Chuck and Moni


Sorry to hear about your bike being stolen. There is a large police station/court/municipal building on the left hand side going south on 65th. Just built in the last few years. Easy parking.

I just added an extra security light on the north side of our house yesterday. We've got one at the front gate on the inside wall, one on the back of the house and now one on the north side.

We have good neighbors on two sides and across the street but a vacant house/lot on the east side that has been standing empty for over eight years.
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#4 mlfoto

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Posted 04 January 2012 - 08:30 AM

Try downsizing the photo by making the DPI 72, also make sure the format is JPEG.

The bike shop on 30th across from Pemex said they were getting a new shipment of bicycles today. They were pretty thin on inventory after Christmas.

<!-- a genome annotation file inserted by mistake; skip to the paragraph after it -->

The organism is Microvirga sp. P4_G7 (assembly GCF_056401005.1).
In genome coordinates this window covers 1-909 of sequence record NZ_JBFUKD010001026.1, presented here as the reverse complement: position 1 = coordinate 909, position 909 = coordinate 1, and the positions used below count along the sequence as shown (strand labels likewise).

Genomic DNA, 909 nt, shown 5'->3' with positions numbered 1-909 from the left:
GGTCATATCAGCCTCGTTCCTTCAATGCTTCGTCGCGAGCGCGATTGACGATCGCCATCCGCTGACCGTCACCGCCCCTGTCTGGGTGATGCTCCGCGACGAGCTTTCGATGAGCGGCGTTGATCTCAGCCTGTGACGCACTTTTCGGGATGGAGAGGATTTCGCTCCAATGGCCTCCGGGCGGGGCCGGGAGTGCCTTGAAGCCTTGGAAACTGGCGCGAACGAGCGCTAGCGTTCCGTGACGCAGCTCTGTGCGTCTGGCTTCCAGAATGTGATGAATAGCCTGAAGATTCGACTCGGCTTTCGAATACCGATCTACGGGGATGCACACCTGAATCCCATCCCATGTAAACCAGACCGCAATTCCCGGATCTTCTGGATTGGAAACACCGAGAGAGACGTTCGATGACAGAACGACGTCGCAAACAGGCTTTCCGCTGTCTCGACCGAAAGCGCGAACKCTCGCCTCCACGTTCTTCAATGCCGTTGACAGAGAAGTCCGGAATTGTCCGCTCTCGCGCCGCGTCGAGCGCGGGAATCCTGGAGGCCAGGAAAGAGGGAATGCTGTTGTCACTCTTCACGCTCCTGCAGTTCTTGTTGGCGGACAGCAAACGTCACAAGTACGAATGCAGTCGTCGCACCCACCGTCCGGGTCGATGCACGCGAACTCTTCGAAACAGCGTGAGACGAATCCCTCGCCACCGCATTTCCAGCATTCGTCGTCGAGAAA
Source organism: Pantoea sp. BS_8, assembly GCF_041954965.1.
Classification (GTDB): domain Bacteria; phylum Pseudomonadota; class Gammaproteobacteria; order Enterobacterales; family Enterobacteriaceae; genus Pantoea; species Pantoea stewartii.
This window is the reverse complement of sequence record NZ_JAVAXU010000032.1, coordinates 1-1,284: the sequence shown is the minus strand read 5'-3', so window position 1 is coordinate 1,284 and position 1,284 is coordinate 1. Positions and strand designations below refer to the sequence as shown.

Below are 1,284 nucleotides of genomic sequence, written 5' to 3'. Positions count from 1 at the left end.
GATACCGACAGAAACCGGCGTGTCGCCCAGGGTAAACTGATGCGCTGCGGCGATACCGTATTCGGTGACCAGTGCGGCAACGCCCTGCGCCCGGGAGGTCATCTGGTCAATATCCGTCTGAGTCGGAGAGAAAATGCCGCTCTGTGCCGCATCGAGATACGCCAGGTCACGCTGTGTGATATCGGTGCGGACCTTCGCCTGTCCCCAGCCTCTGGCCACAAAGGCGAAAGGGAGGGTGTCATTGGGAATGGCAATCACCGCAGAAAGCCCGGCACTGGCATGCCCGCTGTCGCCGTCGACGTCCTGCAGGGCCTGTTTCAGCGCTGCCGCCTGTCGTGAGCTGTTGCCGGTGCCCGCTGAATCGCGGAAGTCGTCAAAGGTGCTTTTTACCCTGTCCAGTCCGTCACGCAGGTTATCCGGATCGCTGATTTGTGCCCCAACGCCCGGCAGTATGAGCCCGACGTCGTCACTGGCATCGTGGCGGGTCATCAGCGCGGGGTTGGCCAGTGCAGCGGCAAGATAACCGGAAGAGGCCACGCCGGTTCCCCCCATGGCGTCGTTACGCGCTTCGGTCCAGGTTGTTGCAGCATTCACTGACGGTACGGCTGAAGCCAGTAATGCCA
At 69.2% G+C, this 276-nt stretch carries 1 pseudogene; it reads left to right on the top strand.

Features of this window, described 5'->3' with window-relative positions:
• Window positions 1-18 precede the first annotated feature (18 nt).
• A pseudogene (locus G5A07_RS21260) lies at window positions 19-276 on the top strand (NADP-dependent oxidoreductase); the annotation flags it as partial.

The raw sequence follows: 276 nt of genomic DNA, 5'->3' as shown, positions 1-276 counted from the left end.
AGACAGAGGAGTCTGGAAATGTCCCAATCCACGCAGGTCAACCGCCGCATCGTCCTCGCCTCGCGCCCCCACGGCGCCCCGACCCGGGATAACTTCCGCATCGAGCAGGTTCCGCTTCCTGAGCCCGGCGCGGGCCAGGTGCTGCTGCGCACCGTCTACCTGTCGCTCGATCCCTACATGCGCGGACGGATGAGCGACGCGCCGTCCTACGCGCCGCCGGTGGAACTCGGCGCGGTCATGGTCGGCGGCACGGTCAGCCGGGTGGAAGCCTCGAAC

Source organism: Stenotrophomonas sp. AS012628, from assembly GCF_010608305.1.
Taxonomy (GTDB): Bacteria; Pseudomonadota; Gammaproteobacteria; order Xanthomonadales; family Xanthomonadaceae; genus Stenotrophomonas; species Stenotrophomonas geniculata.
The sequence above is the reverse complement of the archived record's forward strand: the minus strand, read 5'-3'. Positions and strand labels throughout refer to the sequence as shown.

Good luck.
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#5 DebB

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Posted 04 January 2012 - 08:32 AM

To file a police report and begin the investigation, you'll need personal ID (passport with visitor's permit) and proof of local address (utility bill). Estimate of the value of the bicycle plus accessories and, if you can print a photo of the bike to attach to the report, that would be good since the more info you give them the better. One of these days, an investigator may pay you a visit at home to learn more or to let you know whether or not your bicycle was found.
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#6 Valli

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Posted 04 January 2012 - 08:53 AM

I made a police report following my theft in September at the station on 65th. There is a charge for filing a report, I think it was around 115 pesos. Unfortunately, the person taking my information could not have been less interested. She was more concerned with taking personal calls from her cell and texting. I had someone with me who spoke perfect Spanish, so that helped - the process took about 1.5 hours. And Deb is correct - the more information you can provide, the better.